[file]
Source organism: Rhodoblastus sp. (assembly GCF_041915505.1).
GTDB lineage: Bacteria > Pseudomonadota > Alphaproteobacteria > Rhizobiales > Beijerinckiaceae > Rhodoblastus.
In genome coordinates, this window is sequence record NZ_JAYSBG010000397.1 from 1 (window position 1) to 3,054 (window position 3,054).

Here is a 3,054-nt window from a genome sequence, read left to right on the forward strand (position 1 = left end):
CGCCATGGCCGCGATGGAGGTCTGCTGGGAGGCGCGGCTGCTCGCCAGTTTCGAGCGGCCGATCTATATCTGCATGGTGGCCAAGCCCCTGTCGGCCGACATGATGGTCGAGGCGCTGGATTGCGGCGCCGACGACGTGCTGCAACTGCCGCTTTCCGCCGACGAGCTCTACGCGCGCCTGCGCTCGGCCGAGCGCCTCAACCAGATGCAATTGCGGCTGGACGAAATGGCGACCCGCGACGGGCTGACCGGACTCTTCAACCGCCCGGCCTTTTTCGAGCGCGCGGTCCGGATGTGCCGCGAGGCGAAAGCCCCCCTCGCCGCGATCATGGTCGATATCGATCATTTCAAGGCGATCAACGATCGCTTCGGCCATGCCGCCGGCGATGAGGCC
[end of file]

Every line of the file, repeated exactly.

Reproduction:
Source organism: Rhodoblastus sp. (assembly GCF_041915505.1).
GTDB lineage: Bacteria > Pseudomonadota > Alphaproteobacteria > Rhizobiales > Beijerinckiaceae > Rhodoblastus.
In genome coordinates, this window is sequence record NZ_JAYSBG010000397.1 from 1 (window position 1) to 3,054 (window position 3,054).

Here is a 3,054-nt window from a genome sequence, read left to right on the forward strand (position 1 = left end):
CGCCATGGCCGCGATGGAGGTCTGCTGGGAGGCGCGGCTGCTCGCCAGTTTCGAGCGGCCGATCTATATCTGCATGGTGGCCAAGCCCCTGTCGGCCGACATGATGGTCGAGGCGCTGGATTGCGGCGCCGACGACGTGCTGCAACTGCCGCTTTCCGCCGACGAGCTCTACGCGCGCCTGCGCTCGGCCGAGCGCCTCAACCAGATGCAATTGCGGCTGGACGAAATGGCGACCCGCGACGGGCTGACCGGACTCTTCAACCGCCCGGCCTTTTTCGAGCGCGCGGTCCGGATGTGCCGCGAGGCGAAAGCCCCCCTCGCCGCGATCATGGTCGATATCGATCATTTCAAGGCGATCAACGATCGCTTCGGCCATGCCGCCGGCGATGAGGCC